Thursday, January 29, 2009

Sinking Radio: Merle Haggard's

This is my weekly reminder to tune in to the Sinking Radio show on The show airs Friday from Noon to 2:00 PM. I believe Todd's back in town after running up the coast with Le Switch.

Each week on the show, the DJs kindly play an official You Set the Scene pick. My pick for tomorrow's show is Merle Haggard's "Mama Tried." To the uninitiated, the Hag is probably looked at as that redneck who wrote "Okie From Muskogee." In reality, Merle Haggard's one of the all time best songwriters and performers from any genre. His lyrics are full of humanity and I don't think anybody has written so many great ballads. 

Most of 2008's music trends left me cold (although a lot of great music was released). I wasn't feeling the no wave revival or the gay disco revival or all the bands (spanning genres) with tribal drum beats. So as 2009 started, I got heavy back into the Hag. 

My year started with a road trip with three friends to Buck Owens' Crystal Palace in Bakersfield to see Merle Haggard's first show back from lung cancer. When the cancer was announced, I immediately kicked myself for missing so many of his shows (I'd only seen him once). I knew I wanted to see him again, but worried his voice would be shot from the cancer.

As soon as the Hag hit the stage, he was home. Unlike a lot of the living legends I've seen, Merle Haggard knows why people love him. He stays true to himself as an artist, and it definitely doesn't hurt that he can choose from 75 or 80 fantastic songs he's recorded. 

He talked about fighting cancer and getting part of his lung removed. Remarkably, he still sounded fantastic. He couldn't quite hit all the notes, but most guys his age can't. With so many great songs, he didn't play everything I wanted to hear, but I'm not complaining. It was a long, generous set. With such autobiographical subject matter, it's amazing to hear his introductions to the songs.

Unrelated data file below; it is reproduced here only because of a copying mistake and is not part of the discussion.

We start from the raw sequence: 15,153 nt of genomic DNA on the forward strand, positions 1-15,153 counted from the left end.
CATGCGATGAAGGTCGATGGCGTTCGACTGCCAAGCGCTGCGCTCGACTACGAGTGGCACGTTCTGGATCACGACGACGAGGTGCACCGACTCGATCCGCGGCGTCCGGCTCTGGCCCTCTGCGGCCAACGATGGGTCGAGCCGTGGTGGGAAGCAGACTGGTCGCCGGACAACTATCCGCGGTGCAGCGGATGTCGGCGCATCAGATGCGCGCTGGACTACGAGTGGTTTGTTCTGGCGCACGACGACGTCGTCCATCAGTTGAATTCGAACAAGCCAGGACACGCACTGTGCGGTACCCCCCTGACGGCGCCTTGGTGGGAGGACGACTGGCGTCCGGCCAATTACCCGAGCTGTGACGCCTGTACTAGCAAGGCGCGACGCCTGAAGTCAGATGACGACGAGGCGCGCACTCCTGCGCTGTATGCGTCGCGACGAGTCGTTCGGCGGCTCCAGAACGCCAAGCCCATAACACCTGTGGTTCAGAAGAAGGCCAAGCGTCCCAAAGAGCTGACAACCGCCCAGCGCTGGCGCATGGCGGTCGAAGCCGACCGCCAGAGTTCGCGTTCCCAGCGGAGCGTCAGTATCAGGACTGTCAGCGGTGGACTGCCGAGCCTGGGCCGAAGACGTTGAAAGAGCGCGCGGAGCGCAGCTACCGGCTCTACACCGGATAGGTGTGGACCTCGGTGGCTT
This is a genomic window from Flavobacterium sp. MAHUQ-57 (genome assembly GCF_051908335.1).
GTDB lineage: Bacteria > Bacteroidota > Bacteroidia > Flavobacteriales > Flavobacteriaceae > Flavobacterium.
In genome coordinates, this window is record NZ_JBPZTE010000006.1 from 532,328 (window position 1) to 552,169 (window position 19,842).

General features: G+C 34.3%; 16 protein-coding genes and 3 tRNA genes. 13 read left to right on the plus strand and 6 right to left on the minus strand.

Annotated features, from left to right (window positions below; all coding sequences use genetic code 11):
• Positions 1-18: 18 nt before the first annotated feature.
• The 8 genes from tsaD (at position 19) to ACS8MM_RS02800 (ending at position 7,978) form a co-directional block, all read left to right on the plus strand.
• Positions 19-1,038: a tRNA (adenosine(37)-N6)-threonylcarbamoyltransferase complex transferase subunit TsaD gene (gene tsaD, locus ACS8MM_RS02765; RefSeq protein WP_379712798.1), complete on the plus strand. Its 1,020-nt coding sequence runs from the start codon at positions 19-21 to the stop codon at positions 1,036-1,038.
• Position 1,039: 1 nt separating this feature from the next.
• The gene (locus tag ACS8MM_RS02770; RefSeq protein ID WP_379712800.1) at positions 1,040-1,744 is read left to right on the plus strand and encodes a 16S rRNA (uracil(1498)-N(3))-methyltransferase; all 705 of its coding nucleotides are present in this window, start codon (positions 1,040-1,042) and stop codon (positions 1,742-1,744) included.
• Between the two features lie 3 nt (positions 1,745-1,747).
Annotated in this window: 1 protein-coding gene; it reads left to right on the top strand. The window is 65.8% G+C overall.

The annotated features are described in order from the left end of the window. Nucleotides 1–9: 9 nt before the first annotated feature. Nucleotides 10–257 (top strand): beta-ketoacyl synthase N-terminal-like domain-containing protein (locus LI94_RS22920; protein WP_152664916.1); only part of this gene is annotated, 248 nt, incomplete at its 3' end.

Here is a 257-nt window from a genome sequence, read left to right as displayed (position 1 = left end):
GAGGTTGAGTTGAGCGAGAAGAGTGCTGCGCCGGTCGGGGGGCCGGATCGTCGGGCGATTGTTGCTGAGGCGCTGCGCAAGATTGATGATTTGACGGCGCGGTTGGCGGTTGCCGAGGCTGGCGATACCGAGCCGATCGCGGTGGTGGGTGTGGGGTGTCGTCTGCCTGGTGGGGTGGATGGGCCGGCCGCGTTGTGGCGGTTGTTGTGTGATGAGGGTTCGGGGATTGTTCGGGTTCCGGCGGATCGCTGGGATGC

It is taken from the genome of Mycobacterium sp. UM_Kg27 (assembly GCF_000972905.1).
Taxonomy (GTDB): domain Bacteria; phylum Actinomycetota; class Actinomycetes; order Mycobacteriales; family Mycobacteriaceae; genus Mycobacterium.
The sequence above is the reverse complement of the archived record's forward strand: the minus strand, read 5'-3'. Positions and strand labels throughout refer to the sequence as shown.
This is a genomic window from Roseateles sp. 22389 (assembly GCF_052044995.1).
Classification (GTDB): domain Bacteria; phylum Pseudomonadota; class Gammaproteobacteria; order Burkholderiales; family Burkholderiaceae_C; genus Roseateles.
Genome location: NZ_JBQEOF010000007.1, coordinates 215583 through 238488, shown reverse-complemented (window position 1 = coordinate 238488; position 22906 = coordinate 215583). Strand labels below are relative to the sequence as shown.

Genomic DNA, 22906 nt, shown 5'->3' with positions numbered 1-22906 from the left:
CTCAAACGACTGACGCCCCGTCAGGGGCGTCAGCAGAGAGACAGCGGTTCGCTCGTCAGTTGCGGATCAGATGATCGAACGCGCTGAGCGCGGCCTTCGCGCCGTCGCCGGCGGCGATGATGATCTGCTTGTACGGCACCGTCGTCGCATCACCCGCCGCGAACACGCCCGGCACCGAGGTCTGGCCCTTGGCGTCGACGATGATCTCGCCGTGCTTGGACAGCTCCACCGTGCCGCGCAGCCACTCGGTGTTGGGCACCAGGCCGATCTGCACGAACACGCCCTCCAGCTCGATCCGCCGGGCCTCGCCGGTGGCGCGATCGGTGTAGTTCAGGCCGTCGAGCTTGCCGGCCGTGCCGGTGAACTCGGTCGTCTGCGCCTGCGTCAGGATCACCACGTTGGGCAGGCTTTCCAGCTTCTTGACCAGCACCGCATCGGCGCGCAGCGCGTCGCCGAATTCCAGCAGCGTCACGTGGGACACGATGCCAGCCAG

Meanwhile, my friend loaned me a copy of Haggard's 1981 autobiography, Sing Me Back Home. The book's written in a folksy style and gives a lot of background on the Hag and the inspiration for his lyrics. Being an outlaw wasn't a marketing scheme/pose for him. When Haggard lost his father at a young age, he rebelled against society in a big way. He was constantly running away and in and out of juvie. He eventually got thrown in San Quentin for stealing a car. He already knew how to play guitar, but it was there that he saw Johnny Cash perform and got inspired to become a more serious musician. It's a warts and all look at Haggard, but I came away liking him even more. 

"Mama Tried" is probably the quintessential Haggard tune. It precedes 2Pac's "Dear Mama" by almost 30 years, but tells the same story. It's a heartfelt ode/apology to a delinquent's poor, single mother. Haggard takes a couple of liberties with the lyrics (he wasn't an only child and he wasn't sentenced to life without parole) but it's otherwise true. In the book, his mom says it still chokes her up when she hears it. 

Buy tickets to see the Hag at the Grove of Anaheim on 2/5/09
Buy the Down Every Road box set (you really do need all 100 songs)

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